Today we remember: Lala VC
On Commonwealth Day, we we remember all those from the Commonwealth who fought in WW1 and in conflicts since.
Lala VC, from Kangra, India, was honoured with a Victoria Cross for his bravery in rescuing wounded under extremely heavy fire at close range in Mesopotamia, now Iraq.
Having dragged five wounded men from exposed ground into a depression to treat their injuries, Lala went out again after hearing his Adjutant’s calls for help. In freezing conditions and under intense fire, Lala found the severely wounded Adjutant. He dressed his wounds and stripped off his own clothing to cover the wounded man and keep him warm. He positioned his own body in between his Adjutant and the enemy fire until dark, when he carried him on his back and crawled to stretcher bearers nearby. At the time of his citation, he was 40 years old.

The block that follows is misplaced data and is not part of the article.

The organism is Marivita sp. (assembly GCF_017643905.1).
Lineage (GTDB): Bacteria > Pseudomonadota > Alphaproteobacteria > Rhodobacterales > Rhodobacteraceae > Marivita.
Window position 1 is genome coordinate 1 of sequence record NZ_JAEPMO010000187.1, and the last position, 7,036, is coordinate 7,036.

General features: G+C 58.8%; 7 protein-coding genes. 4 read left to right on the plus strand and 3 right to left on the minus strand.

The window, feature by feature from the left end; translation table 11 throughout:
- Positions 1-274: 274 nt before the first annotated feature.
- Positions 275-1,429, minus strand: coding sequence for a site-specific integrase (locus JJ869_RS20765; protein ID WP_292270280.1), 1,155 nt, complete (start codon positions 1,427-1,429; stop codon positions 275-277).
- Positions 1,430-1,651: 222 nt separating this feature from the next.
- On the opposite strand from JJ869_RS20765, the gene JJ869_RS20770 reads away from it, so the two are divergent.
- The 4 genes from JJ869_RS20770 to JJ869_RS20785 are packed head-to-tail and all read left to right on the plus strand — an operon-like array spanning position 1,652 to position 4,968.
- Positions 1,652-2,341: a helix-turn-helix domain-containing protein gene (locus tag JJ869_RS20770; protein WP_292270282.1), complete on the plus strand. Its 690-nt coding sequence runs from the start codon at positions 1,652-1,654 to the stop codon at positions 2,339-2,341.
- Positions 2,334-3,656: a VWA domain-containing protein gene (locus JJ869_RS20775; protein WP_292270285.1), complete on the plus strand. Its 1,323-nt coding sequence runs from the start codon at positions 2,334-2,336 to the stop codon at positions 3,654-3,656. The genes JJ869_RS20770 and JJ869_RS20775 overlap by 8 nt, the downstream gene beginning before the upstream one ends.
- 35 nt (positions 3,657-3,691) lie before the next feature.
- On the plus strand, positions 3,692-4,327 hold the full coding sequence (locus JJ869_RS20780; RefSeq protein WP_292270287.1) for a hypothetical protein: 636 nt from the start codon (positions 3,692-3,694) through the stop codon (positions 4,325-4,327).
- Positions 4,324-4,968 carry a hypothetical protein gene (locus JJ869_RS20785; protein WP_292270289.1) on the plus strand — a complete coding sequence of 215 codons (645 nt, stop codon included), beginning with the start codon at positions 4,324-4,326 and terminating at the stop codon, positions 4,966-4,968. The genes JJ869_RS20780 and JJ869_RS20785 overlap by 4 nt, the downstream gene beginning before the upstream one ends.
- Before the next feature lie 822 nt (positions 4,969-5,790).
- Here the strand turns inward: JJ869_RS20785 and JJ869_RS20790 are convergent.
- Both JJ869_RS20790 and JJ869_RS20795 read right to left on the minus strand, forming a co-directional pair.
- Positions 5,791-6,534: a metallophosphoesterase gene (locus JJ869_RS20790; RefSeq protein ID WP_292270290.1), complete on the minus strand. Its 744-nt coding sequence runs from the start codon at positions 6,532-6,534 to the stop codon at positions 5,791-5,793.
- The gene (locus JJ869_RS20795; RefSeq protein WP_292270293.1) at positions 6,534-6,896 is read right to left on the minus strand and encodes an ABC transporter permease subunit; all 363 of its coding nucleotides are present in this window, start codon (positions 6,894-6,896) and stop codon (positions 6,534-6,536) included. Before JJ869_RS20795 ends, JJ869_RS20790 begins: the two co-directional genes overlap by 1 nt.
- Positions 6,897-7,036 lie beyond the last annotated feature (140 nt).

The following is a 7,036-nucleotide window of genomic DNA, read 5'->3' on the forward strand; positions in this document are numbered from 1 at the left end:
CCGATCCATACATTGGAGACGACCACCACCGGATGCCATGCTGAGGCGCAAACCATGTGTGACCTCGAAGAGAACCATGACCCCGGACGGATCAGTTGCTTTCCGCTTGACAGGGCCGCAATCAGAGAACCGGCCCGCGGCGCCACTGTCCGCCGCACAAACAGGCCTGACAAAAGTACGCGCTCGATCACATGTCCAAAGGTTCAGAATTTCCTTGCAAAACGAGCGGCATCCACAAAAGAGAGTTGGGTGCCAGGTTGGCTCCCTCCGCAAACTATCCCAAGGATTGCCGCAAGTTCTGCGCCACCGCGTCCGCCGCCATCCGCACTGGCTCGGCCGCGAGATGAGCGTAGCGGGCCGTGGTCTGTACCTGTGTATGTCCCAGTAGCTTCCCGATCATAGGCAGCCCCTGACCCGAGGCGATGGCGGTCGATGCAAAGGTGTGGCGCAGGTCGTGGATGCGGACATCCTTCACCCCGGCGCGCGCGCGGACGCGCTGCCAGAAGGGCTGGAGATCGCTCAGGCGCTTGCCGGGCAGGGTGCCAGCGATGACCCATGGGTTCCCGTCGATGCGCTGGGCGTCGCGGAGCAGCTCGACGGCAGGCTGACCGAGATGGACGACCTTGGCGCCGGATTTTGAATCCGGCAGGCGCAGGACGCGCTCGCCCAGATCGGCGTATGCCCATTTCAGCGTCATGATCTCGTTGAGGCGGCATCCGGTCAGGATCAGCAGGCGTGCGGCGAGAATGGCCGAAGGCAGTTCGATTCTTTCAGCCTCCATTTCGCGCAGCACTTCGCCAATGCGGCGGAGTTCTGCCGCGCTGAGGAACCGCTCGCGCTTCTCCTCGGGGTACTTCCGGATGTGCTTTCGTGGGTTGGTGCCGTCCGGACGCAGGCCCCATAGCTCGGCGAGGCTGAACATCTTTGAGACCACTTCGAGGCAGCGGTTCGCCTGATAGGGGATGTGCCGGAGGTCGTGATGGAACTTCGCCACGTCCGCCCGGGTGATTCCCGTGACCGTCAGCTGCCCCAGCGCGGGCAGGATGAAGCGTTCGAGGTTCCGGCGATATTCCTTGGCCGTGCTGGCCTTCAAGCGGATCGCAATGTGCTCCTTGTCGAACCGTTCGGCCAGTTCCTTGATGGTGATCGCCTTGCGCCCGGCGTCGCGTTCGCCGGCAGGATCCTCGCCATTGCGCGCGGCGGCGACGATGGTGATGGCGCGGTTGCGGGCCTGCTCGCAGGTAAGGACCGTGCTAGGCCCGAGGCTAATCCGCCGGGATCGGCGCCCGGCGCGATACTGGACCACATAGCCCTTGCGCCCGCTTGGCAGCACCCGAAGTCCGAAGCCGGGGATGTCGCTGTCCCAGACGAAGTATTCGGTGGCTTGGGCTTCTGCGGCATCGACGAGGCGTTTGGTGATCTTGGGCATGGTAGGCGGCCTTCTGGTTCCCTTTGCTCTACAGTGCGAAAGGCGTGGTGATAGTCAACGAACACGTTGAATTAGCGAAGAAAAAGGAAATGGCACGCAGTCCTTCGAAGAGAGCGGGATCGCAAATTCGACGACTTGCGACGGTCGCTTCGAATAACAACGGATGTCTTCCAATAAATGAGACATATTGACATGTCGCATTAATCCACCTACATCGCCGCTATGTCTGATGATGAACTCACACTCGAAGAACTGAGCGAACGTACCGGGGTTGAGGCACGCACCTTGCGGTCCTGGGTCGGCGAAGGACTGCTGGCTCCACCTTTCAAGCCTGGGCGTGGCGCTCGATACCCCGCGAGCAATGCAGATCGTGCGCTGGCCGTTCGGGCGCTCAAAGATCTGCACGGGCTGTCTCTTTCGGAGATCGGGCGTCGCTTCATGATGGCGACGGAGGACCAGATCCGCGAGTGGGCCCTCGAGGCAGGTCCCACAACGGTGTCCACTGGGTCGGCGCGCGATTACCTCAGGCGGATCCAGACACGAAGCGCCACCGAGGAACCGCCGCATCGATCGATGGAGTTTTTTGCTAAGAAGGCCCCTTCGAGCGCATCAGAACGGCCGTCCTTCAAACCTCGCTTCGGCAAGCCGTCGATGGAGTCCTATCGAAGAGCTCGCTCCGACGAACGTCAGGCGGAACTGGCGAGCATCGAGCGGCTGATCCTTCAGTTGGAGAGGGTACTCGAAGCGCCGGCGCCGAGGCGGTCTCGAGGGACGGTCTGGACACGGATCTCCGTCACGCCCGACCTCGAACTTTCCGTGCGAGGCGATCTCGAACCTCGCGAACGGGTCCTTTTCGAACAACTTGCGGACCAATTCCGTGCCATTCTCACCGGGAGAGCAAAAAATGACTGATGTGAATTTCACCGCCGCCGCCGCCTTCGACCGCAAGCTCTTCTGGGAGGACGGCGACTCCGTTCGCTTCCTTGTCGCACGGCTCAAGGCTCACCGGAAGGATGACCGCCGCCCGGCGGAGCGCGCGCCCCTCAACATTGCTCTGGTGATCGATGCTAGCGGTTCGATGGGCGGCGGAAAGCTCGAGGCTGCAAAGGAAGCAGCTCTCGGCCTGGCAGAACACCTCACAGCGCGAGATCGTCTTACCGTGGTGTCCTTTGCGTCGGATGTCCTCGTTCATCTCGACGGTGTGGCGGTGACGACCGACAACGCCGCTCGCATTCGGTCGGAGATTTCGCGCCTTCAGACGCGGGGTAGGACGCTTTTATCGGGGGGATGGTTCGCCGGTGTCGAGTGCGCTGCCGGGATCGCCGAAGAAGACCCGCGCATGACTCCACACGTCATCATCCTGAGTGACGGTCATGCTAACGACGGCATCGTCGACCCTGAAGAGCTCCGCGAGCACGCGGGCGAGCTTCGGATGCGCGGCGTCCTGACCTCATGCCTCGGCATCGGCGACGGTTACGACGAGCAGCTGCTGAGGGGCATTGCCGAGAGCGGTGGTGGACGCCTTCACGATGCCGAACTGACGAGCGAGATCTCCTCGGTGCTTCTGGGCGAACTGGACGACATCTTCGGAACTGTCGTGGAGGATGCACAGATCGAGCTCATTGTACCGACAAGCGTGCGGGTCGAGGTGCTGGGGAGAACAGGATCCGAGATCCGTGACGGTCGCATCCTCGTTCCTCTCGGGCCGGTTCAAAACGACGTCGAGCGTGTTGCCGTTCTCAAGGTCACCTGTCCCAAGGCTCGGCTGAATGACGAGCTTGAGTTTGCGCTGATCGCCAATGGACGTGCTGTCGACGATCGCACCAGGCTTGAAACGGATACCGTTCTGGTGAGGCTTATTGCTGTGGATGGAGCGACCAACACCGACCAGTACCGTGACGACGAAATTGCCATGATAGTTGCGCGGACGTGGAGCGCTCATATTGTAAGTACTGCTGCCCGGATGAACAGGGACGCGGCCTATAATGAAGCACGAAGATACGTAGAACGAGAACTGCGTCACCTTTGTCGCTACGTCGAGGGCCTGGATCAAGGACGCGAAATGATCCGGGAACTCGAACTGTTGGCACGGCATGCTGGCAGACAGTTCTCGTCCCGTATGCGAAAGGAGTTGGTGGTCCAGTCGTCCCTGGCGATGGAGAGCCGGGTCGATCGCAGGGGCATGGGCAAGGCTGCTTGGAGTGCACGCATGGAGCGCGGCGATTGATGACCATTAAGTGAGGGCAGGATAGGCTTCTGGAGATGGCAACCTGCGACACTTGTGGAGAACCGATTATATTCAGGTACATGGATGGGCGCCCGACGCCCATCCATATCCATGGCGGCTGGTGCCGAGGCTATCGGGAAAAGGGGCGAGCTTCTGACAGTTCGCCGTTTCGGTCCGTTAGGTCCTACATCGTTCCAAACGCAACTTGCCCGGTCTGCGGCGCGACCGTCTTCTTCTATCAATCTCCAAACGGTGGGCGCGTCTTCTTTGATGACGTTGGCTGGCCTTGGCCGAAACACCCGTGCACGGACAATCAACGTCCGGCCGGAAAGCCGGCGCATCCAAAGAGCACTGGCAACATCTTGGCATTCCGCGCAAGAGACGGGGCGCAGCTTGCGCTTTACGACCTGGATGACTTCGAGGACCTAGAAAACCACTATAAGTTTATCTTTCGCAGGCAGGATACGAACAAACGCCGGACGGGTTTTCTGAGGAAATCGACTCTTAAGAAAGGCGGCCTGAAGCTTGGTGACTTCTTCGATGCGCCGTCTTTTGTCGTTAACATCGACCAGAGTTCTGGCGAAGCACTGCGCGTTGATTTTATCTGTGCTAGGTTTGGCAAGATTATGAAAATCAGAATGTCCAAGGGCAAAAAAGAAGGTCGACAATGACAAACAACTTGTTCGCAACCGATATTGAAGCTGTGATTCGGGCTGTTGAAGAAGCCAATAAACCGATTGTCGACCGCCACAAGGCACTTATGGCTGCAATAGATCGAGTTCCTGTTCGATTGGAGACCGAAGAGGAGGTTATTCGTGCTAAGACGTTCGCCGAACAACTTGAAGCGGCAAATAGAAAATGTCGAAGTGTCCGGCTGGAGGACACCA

Lala died in India of polio in 1927 and his last words were said to be: “We fought true.”
His citation reads:
“Finding a British officer of another regiment lying close to the enemy, he dragged him into a temporary shelter, which he himself had made, and in which he had already bandaged four wounded men. After bandaging his wounds he heard calls from the Adjutant of his own regiment who was lying in the open severely wounded. The enemy were not more than one hundred yards distant, and it seemed certain death to go out in that direction, but Lance Naik Lala insisted on going out to his adjutant, and offered to crawl back with him on his back at once. When this was not permitted, he stripped off his own clothing to keep the wounded officer warmer, and stayed with him till just before dark, when he returned to the shelter. After dark he carried the first wounded officer back to the main trenches, and then, returning with a stretcher, carried back his Adjutant. He set a magnificent example of courage and devotion to his officers.”